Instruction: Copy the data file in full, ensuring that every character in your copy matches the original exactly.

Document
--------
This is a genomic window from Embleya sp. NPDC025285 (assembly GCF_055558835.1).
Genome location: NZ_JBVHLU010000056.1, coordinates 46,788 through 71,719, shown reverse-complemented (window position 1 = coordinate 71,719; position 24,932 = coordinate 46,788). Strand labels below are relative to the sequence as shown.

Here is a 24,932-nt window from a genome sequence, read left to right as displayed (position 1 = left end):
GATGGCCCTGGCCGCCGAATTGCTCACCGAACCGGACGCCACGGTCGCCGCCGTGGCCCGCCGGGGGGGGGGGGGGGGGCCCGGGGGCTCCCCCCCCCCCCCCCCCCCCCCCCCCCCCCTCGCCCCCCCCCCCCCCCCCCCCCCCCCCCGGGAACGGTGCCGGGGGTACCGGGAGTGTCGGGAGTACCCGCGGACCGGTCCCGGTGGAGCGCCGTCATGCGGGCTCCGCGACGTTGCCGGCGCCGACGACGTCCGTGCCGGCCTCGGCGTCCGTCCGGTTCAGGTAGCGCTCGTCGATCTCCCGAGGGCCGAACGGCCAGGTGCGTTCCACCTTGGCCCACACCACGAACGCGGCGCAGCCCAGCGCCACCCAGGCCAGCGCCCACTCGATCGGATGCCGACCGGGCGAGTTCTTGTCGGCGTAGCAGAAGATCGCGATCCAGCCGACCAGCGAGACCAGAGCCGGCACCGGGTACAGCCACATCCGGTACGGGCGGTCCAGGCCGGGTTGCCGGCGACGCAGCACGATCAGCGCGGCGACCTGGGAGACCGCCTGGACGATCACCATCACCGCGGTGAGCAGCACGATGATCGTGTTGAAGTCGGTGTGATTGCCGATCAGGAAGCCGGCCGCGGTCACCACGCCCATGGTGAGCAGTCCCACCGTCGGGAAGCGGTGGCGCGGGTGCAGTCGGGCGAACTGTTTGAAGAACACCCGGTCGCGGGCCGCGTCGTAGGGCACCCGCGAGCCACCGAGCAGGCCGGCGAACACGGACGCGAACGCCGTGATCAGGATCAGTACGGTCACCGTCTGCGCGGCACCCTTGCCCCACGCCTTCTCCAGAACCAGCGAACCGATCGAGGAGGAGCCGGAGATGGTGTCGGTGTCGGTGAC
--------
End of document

This is a genomic window from Embleya sp. NPDC025285 (assembly GCF_055558835.1).
Genome location: NZ_JBVHLU010000056.1, coordinates 46,788 through 71,719, shown reverse-complemented (window position 1 = coordinate 71,719; position 24,932 = coordinate 46,788). Strand labels below are relative to the sequence as shown.

Here is a 24,932-nt window from a genome sequence, read left to right as displayed (position 1 = left end):
GATGGCCCTGGCCGCCGAATTGCTCACCGAACCGGACGCCACGGTCGCCGCCGTGGCCCGCCGGGGGGGGGGGGGGGGGCCCGGGGGCTCCCCCCCCCCCCCCCCCCCCCCCCCCCCCCTCGCCCCCCCCCCCCCCCCCCCCCCCCCCCGGGAACGGTGCCGGGGGTACCGGGAGTGTCGGGAGTACCCGCGGACCGGTCCCGGTGGAGCGCCGTCATGCGGGCTCCGCGACGTTGCCGGCGCCGACGACGTCCGTGCCGGCCTCGGCGTCCGTCCGGTTCAGGTAGCGCTCGTCGATCTCCCGAGGGCCGAACGGCCAGGTGCGTTCCACCTTGGCCCACACCACGAACGCGGCGCAGCCCAGCGCCACCCAGGCCAGCGCCCACTCGATCGGATGCCGACCGGGCGAGTTCTTGTCGGCGTAGCAGAAGATCGCGATCCAGCCGACCAGCGAGACCAGAGCCGGCACCGGGTACAGCCACATCCGGTACGGGCGGTCCAGGCCGGGTTGCCGGCGACGCAGCACGATCAGCGCGGCGACCTGGGAGACCGCCTGGACGATCACCATCACCGCGGTGAGCAGCACGATGATCGTGTTGAAGTCGGTGTGATTGCCGATCAGGAAGCCGGCCGCGGTCACCACGCCCATGGTGAGCAGTCCCACCGTCGGGAAGCGGTGGCGCGGGTGCAGTCGGGCGAACTGTTTGAAGAACACCCGGTCGCGGGCCGCGTCGTAGGGCACCCGCGAGCCACCGAGCAGGCCGGCGAACACGGACGCGAACGCCGTGATCAGGATCAGTACGGTCACCGTCTGCGCGGCACCCTTGCCCCACGCCTTCTCCAGAACCAGCGAACCGATCGAGGAGGAGCCGGAGATGGTGTCGGTGTCGGTGAC